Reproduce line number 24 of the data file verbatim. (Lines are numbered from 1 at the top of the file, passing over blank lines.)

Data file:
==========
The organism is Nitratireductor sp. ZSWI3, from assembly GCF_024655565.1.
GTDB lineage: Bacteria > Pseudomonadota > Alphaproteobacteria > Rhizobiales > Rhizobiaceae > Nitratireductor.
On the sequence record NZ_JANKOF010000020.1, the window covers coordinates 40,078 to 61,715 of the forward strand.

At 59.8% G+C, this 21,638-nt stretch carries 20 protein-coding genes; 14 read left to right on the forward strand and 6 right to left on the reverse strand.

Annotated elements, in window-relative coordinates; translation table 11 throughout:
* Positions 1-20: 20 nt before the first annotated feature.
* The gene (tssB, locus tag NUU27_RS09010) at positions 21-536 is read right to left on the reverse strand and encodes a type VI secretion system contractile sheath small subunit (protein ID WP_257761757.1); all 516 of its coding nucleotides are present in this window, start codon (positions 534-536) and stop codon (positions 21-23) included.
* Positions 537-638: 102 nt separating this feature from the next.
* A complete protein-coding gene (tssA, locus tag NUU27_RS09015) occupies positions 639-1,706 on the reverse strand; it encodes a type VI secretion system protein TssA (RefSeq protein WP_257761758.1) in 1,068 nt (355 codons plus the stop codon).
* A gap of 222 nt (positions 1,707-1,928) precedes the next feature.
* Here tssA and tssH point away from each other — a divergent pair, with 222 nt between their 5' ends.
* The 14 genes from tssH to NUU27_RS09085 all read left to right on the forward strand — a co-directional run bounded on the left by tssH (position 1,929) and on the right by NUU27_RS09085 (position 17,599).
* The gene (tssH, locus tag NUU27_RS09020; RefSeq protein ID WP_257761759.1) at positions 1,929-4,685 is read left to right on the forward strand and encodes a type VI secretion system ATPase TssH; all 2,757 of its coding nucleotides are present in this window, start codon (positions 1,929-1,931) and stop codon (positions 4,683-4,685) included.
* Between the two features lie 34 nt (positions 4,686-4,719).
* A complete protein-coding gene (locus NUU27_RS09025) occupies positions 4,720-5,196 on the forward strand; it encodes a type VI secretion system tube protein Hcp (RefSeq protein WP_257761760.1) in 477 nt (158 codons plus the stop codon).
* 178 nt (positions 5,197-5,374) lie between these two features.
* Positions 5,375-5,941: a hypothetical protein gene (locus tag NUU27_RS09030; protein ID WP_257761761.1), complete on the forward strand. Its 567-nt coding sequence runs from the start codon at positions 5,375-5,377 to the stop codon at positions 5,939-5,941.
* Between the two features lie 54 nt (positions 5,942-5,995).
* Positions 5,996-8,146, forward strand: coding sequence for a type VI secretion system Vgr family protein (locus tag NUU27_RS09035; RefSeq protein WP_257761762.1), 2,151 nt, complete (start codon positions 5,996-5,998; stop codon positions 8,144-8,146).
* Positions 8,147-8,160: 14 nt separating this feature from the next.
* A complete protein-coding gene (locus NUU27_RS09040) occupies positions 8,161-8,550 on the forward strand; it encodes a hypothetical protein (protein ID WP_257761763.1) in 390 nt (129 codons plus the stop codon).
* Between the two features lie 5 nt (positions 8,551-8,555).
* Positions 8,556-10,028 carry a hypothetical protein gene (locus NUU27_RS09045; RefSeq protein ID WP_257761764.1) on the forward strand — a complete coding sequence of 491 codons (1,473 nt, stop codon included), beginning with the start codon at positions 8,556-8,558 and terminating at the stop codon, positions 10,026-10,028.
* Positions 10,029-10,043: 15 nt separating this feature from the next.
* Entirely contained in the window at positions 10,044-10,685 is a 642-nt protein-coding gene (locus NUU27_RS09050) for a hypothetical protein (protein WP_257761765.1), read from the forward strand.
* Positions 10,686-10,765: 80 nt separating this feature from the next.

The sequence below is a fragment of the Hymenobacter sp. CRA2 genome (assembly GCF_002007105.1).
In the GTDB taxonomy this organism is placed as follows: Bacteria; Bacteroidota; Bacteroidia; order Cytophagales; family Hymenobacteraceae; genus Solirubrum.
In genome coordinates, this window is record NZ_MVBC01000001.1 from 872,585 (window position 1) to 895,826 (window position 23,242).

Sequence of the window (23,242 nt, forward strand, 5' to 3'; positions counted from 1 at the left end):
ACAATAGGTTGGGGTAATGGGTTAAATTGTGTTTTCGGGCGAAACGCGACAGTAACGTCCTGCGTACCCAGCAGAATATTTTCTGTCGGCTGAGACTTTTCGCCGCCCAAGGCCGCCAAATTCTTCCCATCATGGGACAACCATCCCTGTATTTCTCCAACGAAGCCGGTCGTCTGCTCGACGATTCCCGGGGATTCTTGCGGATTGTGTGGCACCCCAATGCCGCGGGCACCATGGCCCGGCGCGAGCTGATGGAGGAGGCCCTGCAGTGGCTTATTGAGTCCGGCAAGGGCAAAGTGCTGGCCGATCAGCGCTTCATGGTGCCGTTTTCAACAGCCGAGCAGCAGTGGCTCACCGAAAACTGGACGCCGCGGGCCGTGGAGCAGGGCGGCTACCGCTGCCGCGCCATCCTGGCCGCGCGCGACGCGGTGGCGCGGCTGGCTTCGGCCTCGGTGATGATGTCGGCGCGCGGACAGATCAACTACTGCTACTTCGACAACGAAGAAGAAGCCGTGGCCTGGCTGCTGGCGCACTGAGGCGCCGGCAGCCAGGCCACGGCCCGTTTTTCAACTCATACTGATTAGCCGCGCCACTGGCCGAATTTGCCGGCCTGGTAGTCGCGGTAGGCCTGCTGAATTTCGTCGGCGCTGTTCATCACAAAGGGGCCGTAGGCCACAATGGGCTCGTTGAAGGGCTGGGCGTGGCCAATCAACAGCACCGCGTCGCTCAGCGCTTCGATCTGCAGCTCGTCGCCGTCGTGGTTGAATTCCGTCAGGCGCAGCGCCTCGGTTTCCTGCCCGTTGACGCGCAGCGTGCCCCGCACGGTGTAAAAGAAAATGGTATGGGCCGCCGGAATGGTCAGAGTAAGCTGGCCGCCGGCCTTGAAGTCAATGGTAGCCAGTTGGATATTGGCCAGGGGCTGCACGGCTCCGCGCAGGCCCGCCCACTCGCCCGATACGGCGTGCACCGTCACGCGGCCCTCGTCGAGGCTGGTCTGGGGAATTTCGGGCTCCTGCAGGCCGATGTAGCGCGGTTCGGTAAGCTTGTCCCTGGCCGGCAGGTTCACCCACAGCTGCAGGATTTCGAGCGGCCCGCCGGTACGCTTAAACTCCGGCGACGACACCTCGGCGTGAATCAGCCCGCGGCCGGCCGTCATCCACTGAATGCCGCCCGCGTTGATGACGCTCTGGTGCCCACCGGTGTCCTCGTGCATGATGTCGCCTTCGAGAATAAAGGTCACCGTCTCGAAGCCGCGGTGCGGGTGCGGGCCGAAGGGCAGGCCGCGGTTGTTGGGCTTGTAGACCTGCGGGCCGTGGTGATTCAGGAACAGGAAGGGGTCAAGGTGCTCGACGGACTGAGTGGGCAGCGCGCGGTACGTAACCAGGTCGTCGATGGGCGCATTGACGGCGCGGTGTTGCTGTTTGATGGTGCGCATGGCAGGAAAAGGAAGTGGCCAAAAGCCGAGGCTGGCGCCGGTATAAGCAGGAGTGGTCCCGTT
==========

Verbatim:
* Positions 10,029-10,043: 15 nt separating this feature from the next.